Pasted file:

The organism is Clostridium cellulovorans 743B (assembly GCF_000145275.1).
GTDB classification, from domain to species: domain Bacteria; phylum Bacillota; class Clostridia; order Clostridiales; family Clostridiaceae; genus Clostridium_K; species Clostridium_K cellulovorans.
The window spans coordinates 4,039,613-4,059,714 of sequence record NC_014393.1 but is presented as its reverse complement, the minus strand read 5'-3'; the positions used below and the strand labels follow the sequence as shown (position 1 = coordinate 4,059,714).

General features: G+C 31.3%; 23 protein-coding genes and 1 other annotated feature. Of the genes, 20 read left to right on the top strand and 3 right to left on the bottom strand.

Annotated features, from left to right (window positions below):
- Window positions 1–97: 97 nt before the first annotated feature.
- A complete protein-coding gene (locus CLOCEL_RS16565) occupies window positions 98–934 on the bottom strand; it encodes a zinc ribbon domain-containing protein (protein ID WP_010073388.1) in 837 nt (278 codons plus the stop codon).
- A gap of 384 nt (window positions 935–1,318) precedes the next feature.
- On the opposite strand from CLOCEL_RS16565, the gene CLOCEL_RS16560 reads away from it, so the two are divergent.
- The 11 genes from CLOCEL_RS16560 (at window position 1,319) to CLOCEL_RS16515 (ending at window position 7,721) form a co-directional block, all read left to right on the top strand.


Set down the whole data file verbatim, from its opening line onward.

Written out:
The organism is Clostridium cellulovorans 743B (assembly GCF_000145275.1).
GTDB classification, from domain to species: domain Bacteria; phylum Bacillota; class Clostridia; order Clostridiales; family Clostridiaceae; genus Clostridium_K; species Clostridium_K cellulovorans.
The window spans coordinates 4,039,613-4,059,714 of sequence record NC_014393.1 but is presented as its reverse complement, the minus strand read 5'-3'; the positions used below and the strand labels follow the sequence as shown (position 1 = coordinate 4,059,714).

General features: G+C 31.3%; 23 protein-coding genes and 1 other annotated feature. Of the genes, 20 read left to right on the top strand and 3 right to left on the bottom strand.

Annotated features, from left to right (window positions below):
- Window positions 1–97: 97 nt before the first annotated feature.
- A complete protein-coding gene (locus CLOCEL_RS16565) occupies window positions 98–934 on the bottom strand; it encodes a zinc ribbon domain-containing protein (protein ID WP_010073388.1) in 837 nt (278 codons plus the stop codon).
- A gap of 384 nt (window positions 935–1,318) precedes the next feature.
- On the opposite strand from CLOCEL_RS16565, the gene CLOCEL_RS16560 reads away from it, so the two are divergent.
- The 11 genes from CLOCEL_RS16560 (at window position 1,319) to CLOCEL_RS16515 (ending at window position 7,721) form a co-directional block, all read left to right on the top strand.